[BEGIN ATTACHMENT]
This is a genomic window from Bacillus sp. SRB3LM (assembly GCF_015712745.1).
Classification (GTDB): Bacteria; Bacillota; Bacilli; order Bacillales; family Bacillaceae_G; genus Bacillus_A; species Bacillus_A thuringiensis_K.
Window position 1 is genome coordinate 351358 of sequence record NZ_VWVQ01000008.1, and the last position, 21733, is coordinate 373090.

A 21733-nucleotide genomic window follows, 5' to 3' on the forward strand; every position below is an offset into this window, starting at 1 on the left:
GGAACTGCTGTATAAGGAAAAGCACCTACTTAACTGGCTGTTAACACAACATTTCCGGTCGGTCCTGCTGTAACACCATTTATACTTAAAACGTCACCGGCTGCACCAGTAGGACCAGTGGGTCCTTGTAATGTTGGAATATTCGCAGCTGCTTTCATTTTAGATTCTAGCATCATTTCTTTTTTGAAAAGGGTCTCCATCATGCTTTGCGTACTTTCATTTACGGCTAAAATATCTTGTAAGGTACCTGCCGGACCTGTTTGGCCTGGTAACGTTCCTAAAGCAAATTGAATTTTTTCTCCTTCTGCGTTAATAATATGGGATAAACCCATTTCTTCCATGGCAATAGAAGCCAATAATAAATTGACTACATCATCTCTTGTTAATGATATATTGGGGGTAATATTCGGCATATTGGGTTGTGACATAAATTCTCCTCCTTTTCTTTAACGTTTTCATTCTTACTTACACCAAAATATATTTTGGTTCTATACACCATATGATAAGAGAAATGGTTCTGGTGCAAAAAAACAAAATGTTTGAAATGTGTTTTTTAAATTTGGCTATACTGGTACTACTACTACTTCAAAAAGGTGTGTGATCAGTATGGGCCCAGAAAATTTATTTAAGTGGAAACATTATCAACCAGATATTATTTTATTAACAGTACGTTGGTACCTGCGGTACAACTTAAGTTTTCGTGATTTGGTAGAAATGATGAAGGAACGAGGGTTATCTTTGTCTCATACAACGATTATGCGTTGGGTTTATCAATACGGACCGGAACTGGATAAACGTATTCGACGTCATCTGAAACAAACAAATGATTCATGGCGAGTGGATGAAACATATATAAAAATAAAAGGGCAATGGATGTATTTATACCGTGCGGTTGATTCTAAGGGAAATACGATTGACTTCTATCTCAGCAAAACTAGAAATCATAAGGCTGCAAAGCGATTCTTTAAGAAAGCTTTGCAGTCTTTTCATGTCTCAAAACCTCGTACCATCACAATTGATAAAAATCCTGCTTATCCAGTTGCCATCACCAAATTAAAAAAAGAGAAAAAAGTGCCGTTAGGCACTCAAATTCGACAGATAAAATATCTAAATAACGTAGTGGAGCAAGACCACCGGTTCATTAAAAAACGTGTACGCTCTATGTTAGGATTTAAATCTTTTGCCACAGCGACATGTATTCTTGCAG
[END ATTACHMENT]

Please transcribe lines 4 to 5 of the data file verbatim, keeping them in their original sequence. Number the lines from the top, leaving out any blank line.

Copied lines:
A 21733-nucleotide genomic window follows, 5' to 3' on the forward strand; every position below is an offset into this window, starting at 1 on the left:
GGAACTGCTGTATAAGGAAAAGCACCTACTTAACTGGCTGTTAACACAACATTTCCGGTCGGTCCTGCTGTAACACCATTTATACTTAAAACGTCACCGGCTGCACCAGTAGGACCAGTGGGTCCTTGTAATGTTGGAATATTCGCAGCTGCTTTCATTTTAGATTCTAGCATCATTTCTTTTTTGAAAAGGGTCTCCATCATGCTTTGCGTACTTTCATTTACGGCTAAAATATCTTGTAAGGTACCTGCCGGACCTGTTTGGCCTGGTAACGTTCCTAAAGCAAATTGAATTTTTTCTCCTTCTGCGTTAATAATATGGGATAAACCCATTTCTTCCATGGCAATAGAAGCCAATAATAAATTGACTACATCATCTCTTGTTAATGATATATTGGGGGTAATATTCGGCATATTGGGTTGTGACATAAATTCTCCTCCTTTTCTTTAACGTTTTCATTCTTACTTACACCAAAATATATTTTGGTTCTATACACCATATGATAAGAGAAATGGTTCTGGTGCAAAAAAACAAAATGTTTGAAATGTGTTTTTTAAATTTGGCTATACTGGTACTACTACTACTTCAAAAAGGTGTGTGATCAGTATGGGCCCAGAAAATTTATTTAAGTGGAAACATTATCAACCAGATATTATTTTATTAACAGTACGTTGGTACCTGCGGTACAACTTAAGTTTTCGTGATTTGGTAGAAATGATGAAGGAACGAGGGTTATCTTTGTCTCATACAACGATTATGCGTTGGGTTTATCAATACGGACCGGAACTGGATAAACGTATTCGACGTCATCTGAAACAAACAAATGATTCATGGCGAGTGGATGAAACATATATAAAAATAAAAGGGCAATGGATGTATTTATACCGTGCGGTTGATTCTAAGGGAAATACGATTGACTTCTATCTCAGCAAAACTAGAAATCATAAGGCTGCAAAGCGATTCTTTAAGAAAGCTTTGCAGTCTTTTCATGTCTCAAAACCTCGTACCATCACAATTGATAAAAATCCTGCTTATCCAGTTGCCATCACCAAATTAAAAAAAGAGAAAAAAGTGCCGTTAGGCACTCAAATTCGACAGATAAAATATCTAAATAACGTAGTGGAGCAAGACCACCGGTTCATTAAAAAACGTGTACGCTCTATGTTAGGATTTAAATCTTTTGCCACAGCGACATGTATTCTTGCAG